Breaking New Ground: A Deeper Look into Two of North Carolina’s Earliest Public Universities

Kiara D Hines

Abstract


Higher education in North Carolina expanded dramatically in the nineteenth century. The advancement of white and black institutions differed due to a social hierarchy based on race and the white supremacy campaign that took form in the late 1800s. While several state colleges and universities attracted both black and white North Carolinian students, race circumscribed their respective pedagogical experiences. This research project explores the struggles and successes that UNC-Chapel Hill and North Carolina Central University, the first white and black post-secondary institutions in North Carolina, respectively, encountered in a century’s time. In today’s society, individuals looking to further their education have a plethora of higher institutions to choose from. In North Carolina, there are seventeen public colleges and universities that comprise what is known as the University of North Carolina system, along with thirty-six independent universities and fifty-nine community colleges. However, it took the state legislature and North Carolinians years of hard work and determination to grow higher education into the entity it is now. In 1789, the first publicly funded institution in the state and first state institution of higher learning in the nation (specifically for white men at the time) was established at what is now known as the University of North Carolina at Chapel Hill (UNC). It wasn’t until the 20th century that present-day North Carolina Central University (NCCU), the first public four-year liberal arts college for black students, obtained the capacity to accommodate a fraction of the students that other white universities received. The project takes a closer look at the differences in funding, curriculum, and recognition between UNC and NCCU, as well as what it took for the two to become a part of North Carolina’s intrinsic university system.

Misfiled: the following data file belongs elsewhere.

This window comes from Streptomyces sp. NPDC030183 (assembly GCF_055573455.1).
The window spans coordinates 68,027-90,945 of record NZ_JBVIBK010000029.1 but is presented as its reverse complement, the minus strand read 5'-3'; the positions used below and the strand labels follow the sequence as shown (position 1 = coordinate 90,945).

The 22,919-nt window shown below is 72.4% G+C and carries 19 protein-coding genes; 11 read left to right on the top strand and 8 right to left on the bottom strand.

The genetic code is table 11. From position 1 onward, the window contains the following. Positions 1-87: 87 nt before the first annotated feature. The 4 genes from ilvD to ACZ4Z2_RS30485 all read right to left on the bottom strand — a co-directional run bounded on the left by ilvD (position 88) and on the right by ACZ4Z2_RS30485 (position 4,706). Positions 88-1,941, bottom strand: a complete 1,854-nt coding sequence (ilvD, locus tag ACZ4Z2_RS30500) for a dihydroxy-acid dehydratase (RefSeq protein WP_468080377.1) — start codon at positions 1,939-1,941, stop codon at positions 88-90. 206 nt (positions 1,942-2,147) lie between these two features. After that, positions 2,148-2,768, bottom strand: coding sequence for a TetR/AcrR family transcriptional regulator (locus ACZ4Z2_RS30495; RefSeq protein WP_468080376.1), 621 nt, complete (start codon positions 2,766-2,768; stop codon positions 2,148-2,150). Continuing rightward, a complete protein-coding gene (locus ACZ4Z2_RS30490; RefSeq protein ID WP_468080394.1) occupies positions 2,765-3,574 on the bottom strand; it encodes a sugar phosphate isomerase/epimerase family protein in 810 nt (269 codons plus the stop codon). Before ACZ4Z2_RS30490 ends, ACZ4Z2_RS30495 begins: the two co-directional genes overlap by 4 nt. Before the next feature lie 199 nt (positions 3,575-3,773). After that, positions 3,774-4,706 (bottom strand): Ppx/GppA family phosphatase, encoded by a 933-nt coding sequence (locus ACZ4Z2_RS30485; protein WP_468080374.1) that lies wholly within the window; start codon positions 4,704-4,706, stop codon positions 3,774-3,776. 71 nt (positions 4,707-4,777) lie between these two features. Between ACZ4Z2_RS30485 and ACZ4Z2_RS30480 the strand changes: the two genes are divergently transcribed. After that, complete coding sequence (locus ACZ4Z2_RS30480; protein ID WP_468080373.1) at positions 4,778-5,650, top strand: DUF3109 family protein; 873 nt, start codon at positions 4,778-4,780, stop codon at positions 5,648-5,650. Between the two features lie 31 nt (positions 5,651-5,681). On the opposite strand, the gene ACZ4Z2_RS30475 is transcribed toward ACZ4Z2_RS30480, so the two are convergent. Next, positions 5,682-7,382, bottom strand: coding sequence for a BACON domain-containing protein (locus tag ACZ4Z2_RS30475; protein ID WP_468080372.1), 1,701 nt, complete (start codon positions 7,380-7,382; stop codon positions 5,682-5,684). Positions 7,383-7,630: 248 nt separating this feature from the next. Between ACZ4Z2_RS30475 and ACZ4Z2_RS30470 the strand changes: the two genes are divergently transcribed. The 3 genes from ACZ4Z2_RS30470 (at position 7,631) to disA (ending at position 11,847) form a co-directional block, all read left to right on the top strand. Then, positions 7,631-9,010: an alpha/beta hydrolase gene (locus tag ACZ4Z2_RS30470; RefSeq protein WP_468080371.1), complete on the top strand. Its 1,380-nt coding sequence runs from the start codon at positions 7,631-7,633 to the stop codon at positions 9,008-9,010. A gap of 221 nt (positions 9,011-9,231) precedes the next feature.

Keywords


North Carolina, post-secondary education, race

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